Medical oncologists split on telehealth's clinical effectiveness

A JAMA Network study found that medical oncology professionals had conflicting opinions regarding the barriers to and benefits of video visits.
By Kat Jercich
10:25 AM
A patient speaks to a doctor on a computer

A study published this week in the Journal of the American Medical Association Network Open found that although medical oncologists recognized the convenience and access to care presented by telehealth video visits, many raised doubts about its clinical effectiveness.

The qualitative study, which took place before COVID-19 swept the country, examined 29 medical oncology health professionals' perceived benefits and drawbacks of telehealth video visits.  

"Health professionals who noted the limitations of physical examinations on telehealth cited the dependency on patient knowledge, and raised concerns that the discordance between the physical examination and patient history could cause potentially important missed findings," wrote researchers from Sidney Kimmel Medical College in the study.  

WHY IT MATTERS  

The study relied on interviews of medical oncology professionals at Thomas Jefferson University Hospital in Philadelphia conducted from October 30, 2019, to March 5, 2020.   

Researchers found that the health professionals had "opposing opinions" on the capabilities of a virtual physical examination. Some reported they could not examine a sore throat or shortness of breath via telehealth, while others stated they could assess the mouth and skin.

Respondents said telehealth would be inappropriate for a number of visit types, including first appointments, patients who are only seen every six months to a year, and patients who are symptomatic or sick.  

Still, other respondents found merits in telehealth's clinical effectiveness, with some pointing to the potential for increased frequency of patient interactions or usefulness for patients with communicable diseases.  

Respondents also had a wide variety of opinions with regard to patient experience, noting the importance of a relationship between a clinician and a patient when it comes to oncology. Several oncologists raised concerns about having discussions with patients regarding bad news through telehealth, particularly if patients had unreliable Internet access or outdated technology.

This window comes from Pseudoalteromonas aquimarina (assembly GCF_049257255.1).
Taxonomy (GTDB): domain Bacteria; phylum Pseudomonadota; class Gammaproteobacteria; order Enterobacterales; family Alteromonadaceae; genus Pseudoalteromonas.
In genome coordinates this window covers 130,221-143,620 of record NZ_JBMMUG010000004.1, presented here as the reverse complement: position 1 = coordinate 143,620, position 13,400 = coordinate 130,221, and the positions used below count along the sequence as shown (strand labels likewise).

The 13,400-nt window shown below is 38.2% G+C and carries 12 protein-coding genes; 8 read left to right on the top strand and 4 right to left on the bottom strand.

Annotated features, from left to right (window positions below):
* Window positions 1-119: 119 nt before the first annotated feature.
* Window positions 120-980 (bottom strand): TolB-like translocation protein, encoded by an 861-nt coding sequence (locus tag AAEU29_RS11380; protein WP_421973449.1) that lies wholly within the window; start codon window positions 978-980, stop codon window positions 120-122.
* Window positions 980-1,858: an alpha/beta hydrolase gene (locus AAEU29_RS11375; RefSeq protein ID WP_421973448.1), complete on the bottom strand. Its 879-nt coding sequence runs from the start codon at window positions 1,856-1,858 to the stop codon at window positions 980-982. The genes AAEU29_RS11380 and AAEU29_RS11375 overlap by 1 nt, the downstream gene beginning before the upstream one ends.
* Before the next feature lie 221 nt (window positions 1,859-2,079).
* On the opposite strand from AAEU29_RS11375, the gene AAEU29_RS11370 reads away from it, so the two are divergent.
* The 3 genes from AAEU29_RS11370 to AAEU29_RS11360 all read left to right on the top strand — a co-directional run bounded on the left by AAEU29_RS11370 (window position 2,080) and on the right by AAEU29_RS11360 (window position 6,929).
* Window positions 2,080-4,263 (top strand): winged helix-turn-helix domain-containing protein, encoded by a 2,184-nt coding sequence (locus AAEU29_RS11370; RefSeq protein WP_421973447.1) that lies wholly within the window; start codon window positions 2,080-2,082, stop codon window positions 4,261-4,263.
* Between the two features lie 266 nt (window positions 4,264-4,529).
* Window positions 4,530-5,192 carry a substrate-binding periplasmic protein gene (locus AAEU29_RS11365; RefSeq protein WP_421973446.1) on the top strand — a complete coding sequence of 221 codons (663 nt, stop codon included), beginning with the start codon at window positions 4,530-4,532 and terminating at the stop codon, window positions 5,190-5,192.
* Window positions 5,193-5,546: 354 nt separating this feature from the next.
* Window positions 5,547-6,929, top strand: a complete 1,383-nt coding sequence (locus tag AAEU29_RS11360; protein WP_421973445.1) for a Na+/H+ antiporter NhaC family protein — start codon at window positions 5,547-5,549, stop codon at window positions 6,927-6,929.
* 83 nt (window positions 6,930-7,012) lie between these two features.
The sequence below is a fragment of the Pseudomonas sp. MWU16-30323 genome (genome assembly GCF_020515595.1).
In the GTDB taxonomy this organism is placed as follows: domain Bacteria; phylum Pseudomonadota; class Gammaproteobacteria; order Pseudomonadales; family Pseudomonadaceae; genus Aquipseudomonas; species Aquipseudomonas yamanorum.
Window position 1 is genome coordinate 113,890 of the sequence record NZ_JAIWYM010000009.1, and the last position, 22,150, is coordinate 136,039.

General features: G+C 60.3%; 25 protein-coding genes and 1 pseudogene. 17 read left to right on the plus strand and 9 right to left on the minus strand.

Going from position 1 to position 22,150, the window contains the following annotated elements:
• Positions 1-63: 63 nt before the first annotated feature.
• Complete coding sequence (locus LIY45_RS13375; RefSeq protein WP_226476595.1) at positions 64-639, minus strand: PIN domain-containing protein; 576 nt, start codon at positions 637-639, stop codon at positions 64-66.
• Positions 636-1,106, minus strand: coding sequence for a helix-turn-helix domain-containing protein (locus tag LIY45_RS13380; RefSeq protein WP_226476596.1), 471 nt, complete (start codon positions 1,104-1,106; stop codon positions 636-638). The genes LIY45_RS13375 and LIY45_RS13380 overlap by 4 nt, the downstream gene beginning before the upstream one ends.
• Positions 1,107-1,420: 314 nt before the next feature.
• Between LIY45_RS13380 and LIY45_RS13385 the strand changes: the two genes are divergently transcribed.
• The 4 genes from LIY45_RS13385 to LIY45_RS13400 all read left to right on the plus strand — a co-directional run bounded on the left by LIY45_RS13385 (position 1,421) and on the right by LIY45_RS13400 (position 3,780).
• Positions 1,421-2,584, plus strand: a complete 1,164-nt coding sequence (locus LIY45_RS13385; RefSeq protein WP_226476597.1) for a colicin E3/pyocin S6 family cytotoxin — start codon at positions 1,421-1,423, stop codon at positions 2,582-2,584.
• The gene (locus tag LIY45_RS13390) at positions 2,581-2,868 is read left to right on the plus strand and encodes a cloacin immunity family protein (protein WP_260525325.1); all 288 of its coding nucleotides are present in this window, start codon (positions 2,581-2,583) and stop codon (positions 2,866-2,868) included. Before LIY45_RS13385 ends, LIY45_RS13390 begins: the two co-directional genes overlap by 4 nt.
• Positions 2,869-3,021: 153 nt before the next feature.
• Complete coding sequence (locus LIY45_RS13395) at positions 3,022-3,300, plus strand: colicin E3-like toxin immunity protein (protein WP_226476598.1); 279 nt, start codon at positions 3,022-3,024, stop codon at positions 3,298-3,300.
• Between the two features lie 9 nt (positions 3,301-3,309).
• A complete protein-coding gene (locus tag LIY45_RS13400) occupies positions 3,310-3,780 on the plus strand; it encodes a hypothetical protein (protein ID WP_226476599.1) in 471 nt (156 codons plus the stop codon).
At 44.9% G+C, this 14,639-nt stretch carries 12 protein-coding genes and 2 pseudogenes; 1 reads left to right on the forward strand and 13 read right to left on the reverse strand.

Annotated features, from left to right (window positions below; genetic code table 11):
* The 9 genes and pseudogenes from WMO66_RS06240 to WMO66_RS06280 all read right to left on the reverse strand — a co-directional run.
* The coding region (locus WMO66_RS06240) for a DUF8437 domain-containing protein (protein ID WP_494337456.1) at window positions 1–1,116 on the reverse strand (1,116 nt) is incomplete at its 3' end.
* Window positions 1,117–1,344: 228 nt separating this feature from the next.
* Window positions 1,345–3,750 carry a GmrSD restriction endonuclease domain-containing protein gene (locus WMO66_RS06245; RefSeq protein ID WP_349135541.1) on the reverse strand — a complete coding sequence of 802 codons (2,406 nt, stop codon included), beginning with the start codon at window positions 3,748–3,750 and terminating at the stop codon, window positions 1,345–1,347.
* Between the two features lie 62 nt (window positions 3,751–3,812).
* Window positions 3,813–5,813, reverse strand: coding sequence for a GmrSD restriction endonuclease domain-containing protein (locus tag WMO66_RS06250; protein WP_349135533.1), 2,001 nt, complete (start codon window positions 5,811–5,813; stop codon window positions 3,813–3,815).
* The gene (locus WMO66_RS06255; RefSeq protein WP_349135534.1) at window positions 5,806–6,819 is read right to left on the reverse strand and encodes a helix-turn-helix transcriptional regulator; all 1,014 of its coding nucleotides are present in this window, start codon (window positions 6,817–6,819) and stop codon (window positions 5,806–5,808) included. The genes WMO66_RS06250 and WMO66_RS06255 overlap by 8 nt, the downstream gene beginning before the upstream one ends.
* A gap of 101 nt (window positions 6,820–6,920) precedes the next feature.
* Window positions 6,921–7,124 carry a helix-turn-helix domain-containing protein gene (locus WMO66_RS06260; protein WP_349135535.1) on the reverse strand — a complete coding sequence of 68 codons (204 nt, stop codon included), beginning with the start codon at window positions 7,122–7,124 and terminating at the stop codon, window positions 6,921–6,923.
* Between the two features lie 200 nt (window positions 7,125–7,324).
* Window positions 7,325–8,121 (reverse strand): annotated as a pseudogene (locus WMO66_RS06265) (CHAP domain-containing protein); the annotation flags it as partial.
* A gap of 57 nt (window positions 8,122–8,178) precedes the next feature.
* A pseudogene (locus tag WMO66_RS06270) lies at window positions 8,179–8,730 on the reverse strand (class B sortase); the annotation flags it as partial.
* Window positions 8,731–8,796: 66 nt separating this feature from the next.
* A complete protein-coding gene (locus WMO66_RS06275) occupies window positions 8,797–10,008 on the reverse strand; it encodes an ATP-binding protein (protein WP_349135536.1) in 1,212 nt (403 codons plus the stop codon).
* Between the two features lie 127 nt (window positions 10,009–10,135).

At the same time, some respondents said telehealth could augment the patient experience and improve access to care.   

"One noted that for patients living far from large, comprehensive cancer centers, telehealth allowed them to receive treatment locally while remaining under the care of experts who specialize in their type of cancer," read the paper.  

"Furthermore, for patients with responsibilities at home, such as caring for children or elderly parents, telehealth increased their ability to see their oncologist," the researchers continued.  

Researchers note that because the interviews took place prior to the COVID-19 pandemic, perceptions of telehealth may have changed due to virtual care's rapid expansion over the last year. By April 2020, 52.4% of all visits to the cancer center took place via telehealth. 

However, they note that some limitations are continuing to emerge: "Concerns regarding the clinical efficacy of a telehealth physical examination are the most commonly reported challenges for the virtual management of cancer during the COVID-19 pandemic."  

THE LARGER TREND  

The COVID-19 pandemic undoubtedly opened new avenues for telehealth, with huge upticks in appointment numbers belying previous assumptions about patients' willingness to rely on virtual care.

It's clear, as many experts have said, that telehealth is "here to stay." But as the end of the pandemic (hopefully) eases into sight, industry leaders predict that using video visits alone will not be a dominant strategy.   

Instead, clinicians can use a wide variety of tools (such as remote patient monitoring devices and chatbots) to best integrate virtual and in-person care.  

ON THE RECORD  

"Our results emphasize the need to address oncology patients’ access to telehealth technology, especially for older populations, and the acceptability of delivering serious or bad news as telehealth continues to change the landscape of patient-health professional interactions. This is especially relevant during the COVID-19 pandemic, as many institutions worldwide have needed to create or expand telehealth programs," wrote the researchers.

 

Kat Jercich is senior editor of Healthcare IT News.
Twitter: @kjercich
Email: kjercich@himss.org
Healthcare IT News is a HIMSS Media publication.

Want to get more stories like this one? Get daily news updates from Healthcare IT News.
Your subscription has been saved.
Something went wrong. Please try again.